The Castle Dairy, Kendal

The Castle Dairy, Wildman Street, Kendal, Cumbria: Archaeological Watching Brief

Following a number of planning applications to construct an extension to the rear of the Castle Dairy, Wildman Street, Kendal, Cumbria, a condition was placed for an archaeological watching brief to be carried out during associated ground works. While prehistoric, Roman and early medieval activity are known from around Kendal there is limited evidence from within the town itself. Kendal is primarily a medieval development, although recent work on Wildman Street has called into question whether this area was as fully developed at that time. The Castle Dairy certainly has medieval origins, although the exact sequence of its development is uncertain at present because of a lack of detailed dating. It likely represents the remains of a grange serving Kendal Castle, so the surrounding area may have been largely agricultural in character until the castle and its holdings passed into private hands.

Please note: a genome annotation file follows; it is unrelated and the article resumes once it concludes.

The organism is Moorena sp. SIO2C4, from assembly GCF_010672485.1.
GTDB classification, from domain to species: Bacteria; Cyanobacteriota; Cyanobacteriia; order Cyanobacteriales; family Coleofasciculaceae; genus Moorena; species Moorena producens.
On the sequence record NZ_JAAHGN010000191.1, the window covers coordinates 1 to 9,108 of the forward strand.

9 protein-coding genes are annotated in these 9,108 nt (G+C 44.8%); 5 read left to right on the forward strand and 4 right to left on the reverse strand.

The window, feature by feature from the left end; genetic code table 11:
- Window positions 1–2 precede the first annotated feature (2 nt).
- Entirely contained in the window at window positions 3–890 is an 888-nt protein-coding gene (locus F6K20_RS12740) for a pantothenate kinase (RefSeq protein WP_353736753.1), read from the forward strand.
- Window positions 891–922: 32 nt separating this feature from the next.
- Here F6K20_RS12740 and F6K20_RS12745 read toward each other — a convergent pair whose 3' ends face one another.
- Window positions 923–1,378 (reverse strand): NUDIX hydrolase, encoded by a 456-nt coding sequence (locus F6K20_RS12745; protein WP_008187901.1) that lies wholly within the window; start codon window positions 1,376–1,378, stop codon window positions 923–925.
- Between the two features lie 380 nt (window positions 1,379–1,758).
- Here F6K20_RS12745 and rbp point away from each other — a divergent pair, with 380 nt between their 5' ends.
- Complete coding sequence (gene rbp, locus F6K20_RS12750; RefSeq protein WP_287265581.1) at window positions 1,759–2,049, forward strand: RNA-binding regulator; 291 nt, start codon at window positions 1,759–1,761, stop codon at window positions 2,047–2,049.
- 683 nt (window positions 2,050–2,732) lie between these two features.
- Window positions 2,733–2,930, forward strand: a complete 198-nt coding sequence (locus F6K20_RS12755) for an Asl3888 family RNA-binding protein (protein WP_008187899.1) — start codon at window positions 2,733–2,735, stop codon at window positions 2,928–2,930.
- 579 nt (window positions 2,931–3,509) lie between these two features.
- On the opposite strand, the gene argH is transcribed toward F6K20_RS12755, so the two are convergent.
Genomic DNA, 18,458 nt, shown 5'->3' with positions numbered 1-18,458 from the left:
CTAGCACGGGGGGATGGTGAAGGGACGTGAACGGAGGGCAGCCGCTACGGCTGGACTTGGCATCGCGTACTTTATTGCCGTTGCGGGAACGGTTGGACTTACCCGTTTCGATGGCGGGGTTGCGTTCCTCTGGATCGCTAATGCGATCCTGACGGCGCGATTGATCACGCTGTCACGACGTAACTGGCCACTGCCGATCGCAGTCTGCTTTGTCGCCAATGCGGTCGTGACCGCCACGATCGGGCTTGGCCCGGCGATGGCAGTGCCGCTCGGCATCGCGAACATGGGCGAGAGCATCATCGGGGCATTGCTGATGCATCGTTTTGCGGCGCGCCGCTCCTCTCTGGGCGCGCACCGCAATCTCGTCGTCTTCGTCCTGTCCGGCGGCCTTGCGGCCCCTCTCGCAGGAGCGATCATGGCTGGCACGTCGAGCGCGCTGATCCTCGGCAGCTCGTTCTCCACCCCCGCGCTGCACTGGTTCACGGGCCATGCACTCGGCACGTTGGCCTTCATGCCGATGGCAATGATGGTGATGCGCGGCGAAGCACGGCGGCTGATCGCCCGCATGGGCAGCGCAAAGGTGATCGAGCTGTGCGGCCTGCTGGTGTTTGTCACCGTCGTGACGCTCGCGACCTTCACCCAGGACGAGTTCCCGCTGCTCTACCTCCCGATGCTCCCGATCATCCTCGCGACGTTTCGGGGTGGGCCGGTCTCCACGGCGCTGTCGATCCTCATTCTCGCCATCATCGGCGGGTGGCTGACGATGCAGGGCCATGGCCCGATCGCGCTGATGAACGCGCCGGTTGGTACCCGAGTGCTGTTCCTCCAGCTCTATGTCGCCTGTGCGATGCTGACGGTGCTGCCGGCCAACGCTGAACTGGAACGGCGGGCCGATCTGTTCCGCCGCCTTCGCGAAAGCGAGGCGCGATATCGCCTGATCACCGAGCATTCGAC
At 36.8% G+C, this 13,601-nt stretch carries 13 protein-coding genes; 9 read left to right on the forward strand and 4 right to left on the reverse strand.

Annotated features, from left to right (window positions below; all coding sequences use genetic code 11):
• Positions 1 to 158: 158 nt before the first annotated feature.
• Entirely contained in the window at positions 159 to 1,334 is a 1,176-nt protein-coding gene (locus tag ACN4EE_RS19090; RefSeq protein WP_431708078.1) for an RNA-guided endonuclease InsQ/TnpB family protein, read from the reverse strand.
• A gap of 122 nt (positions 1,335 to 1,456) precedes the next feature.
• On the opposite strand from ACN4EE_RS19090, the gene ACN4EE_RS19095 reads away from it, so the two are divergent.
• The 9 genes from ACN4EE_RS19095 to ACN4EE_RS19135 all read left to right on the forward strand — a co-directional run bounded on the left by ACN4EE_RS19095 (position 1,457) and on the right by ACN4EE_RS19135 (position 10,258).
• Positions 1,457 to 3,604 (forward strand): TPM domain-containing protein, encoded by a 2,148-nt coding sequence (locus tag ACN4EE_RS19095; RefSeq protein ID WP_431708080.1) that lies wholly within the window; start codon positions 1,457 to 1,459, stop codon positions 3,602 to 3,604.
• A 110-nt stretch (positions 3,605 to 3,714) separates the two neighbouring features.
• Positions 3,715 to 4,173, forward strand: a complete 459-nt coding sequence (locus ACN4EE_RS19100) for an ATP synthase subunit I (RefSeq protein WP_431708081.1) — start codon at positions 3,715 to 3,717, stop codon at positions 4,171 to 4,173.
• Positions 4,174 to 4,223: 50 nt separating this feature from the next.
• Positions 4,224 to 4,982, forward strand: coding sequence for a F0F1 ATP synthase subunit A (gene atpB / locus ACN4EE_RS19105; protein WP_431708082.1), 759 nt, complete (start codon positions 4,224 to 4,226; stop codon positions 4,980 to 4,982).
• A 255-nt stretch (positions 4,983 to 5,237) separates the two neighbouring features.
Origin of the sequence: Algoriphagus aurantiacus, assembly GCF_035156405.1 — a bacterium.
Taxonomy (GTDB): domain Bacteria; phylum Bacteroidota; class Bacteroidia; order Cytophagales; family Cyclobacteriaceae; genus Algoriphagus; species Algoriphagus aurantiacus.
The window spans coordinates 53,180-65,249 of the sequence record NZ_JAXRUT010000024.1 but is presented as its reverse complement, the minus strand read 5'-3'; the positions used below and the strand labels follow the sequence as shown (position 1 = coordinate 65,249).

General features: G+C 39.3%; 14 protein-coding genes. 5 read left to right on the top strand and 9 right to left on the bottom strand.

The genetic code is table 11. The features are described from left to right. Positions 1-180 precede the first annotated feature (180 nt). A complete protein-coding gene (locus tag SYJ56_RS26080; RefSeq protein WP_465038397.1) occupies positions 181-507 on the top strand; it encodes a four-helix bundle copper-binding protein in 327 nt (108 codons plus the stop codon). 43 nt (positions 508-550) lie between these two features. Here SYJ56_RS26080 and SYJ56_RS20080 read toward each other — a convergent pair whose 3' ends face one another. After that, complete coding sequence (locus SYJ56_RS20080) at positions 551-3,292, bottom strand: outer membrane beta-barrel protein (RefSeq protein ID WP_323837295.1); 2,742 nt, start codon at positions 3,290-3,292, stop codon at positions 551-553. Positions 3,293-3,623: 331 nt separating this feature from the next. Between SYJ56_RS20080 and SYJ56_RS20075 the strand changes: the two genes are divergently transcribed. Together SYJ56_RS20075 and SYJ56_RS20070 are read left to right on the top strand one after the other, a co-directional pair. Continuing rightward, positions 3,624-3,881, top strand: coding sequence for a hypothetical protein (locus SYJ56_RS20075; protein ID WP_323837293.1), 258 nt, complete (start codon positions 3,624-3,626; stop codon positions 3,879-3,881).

The watching brief entailed the monitoring excavation of three test pits and reduction of the ground level across a large area. This was mostly covered by a flag floor, below which a mixed buried soil was present, although this had been cut by a number of ceramic drainpipes. The east side of the site had a thicker deposit of soil, which contained a large number of artefacts, mostly pottery of post-medieval date, although medieval pottery and a small group of possible whetstones or hones were also found.

Although no features were encountered the finds represent a substantial and interesting collection, demonstrating further that the area was occupied in the medieval period, although not as intensely as in other parts of the town where there were fully developed burgage plots. The whetstones and a fragment of vitrified material also potentially connect to a forge that was said to have been situated nearby.

The full report is available on the Archaeology Data Service website: